|NASA Photo ID||ISS061-E-21164|
|Time taken||10:38:31 GMT|
|Nikon D5 Electronic Still Camera|
|5568E: 5568 x 3712 pixel CMOS sensor, 35.9 x 23.9 mm, total pixels: 21.33 million, Nikon FX format|
|720 pixels||480 pixels||Yes||No||NASA's Earth Observatory web site||Download Image|
|5568 pixels||3712 pixels||No||No||Download Image|
|640 pixels||427 pixels||No||No||Download Image|
An astronaut aboard the International Space Station (ISS) took this oblique photograph showing a swath of southeastern Sudan near Ethiopia. The White Nile River snakes diagonally across the frame, splitting the tan and brown tones of the arid Sahara Desert from the wetter, greener Sahel.
The White Nile carries sediment from its source region in central Africa. The sediment can make the water appear light-toned in comparison to the clearer water of the Blue Nile, which carries less sediment. The two rivers join to form the River Nile at a confluence near the city of Khartoum, the capital of Sudan.
High annual rainfall associated with the Ethiopian Plateau and its foothills (top right) supplies the Blue Nile with large quantities of water; in the rainy season it amounts to nearly 70 percent of the water in the River Nile north of the confluence. The Blue Nile makes irrigation possible on 400,000 hectares (one million acres) of land, partly for the cultivation of cotton.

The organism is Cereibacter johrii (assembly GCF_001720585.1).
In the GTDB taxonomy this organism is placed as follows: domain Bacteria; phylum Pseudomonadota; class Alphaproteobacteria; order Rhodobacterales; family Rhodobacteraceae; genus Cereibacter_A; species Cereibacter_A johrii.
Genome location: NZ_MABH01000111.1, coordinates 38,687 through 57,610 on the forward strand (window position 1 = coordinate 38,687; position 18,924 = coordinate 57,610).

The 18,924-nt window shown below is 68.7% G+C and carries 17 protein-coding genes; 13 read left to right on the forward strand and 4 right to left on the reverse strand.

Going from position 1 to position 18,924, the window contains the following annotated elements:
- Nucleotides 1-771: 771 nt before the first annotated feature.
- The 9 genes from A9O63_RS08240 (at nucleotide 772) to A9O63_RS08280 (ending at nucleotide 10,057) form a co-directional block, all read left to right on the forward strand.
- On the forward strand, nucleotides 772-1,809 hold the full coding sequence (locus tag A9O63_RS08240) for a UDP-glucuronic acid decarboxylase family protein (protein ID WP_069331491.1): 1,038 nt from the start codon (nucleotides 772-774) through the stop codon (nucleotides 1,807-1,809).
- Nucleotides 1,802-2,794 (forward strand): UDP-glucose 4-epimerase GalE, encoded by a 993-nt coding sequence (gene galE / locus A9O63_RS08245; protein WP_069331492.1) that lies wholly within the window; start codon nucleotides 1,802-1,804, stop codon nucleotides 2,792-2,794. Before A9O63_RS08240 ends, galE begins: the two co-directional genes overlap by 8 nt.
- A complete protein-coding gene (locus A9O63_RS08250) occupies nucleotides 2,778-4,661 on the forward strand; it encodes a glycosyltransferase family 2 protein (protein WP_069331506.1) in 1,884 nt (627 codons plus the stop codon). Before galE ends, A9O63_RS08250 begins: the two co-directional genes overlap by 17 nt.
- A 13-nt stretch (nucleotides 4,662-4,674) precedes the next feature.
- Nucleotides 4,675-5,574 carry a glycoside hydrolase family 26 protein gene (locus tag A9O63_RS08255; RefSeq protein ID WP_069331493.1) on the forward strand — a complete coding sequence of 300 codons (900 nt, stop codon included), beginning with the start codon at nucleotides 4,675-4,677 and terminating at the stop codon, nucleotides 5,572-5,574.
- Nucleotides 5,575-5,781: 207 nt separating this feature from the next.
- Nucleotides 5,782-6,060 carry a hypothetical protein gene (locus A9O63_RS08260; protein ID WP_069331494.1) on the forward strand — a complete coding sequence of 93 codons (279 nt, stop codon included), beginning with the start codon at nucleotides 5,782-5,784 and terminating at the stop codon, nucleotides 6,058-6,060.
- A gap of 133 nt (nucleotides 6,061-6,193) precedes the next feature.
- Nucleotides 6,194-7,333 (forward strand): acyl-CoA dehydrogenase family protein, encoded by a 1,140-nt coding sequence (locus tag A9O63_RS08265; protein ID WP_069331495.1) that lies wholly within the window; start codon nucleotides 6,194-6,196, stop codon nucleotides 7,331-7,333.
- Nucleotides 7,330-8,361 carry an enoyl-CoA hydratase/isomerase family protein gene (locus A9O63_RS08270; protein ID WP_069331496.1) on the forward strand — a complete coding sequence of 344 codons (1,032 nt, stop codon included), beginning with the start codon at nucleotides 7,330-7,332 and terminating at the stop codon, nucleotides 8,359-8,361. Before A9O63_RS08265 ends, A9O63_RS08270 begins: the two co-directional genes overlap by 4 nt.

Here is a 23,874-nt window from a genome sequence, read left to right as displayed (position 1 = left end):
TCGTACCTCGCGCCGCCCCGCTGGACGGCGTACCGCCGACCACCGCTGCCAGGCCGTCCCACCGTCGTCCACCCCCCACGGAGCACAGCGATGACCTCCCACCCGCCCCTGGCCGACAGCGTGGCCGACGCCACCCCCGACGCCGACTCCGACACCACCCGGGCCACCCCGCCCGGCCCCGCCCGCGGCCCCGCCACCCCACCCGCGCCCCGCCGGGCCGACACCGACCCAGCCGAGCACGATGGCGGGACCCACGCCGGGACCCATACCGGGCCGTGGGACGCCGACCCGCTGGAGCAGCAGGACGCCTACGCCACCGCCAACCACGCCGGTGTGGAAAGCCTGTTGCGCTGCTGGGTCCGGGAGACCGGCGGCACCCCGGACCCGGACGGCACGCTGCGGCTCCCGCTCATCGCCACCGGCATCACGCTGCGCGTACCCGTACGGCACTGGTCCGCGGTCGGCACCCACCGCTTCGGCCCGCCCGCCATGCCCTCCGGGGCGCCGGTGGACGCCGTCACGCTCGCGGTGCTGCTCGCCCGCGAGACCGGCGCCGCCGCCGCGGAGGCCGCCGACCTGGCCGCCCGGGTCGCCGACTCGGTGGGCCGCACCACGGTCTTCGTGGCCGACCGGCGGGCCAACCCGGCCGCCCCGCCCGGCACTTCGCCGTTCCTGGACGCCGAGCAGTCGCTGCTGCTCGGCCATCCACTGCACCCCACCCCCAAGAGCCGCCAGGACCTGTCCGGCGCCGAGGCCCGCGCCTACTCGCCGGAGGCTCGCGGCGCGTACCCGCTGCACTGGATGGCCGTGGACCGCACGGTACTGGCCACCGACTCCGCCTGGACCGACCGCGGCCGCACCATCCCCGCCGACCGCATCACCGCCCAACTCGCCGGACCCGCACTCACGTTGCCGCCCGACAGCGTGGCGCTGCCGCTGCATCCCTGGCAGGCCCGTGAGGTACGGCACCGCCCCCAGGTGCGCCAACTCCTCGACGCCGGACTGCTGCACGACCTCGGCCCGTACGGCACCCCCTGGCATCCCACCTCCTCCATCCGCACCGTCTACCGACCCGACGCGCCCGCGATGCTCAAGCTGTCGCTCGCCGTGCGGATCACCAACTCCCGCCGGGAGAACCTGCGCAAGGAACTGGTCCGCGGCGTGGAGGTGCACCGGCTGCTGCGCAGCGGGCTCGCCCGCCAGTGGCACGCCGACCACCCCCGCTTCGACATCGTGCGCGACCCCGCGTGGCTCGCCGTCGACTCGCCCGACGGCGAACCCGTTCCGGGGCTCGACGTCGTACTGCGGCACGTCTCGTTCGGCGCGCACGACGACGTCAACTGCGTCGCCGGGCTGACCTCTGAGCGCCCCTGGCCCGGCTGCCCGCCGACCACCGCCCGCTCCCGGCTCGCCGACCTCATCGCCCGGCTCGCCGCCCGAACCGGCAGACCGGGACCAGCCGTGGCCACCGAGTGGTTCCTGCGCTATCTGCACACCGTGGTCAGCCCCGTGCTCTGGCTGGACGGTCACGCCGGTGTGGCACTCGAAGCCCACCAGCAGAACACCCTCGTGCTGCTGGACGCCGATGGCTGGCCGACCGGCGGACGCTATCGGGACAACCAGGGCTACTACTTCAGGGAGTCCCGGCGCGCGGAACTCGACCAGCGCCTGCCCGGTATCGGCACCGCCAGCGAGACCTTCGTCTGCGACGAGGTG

The irrigated zone south of Khartoum (north is to the left) is the inland delta of the Blue Nile, a wide area of soft river sediment laid down by the river. The photo also includes the inland delta generated by a tributary of the White Nile.
Inland deltas are roughly triangular, delta-shaped plains of sediment deposited over thousands of years, but without the influence of a body of water like "true" deltas. Inland deltas are often termed megafans to show this diﬀerence. The inland deltas along the Nile have been ideal locations for cultivation not only because of the water supply, but also because they are topographically flat and therefore easily plowed and irrigated.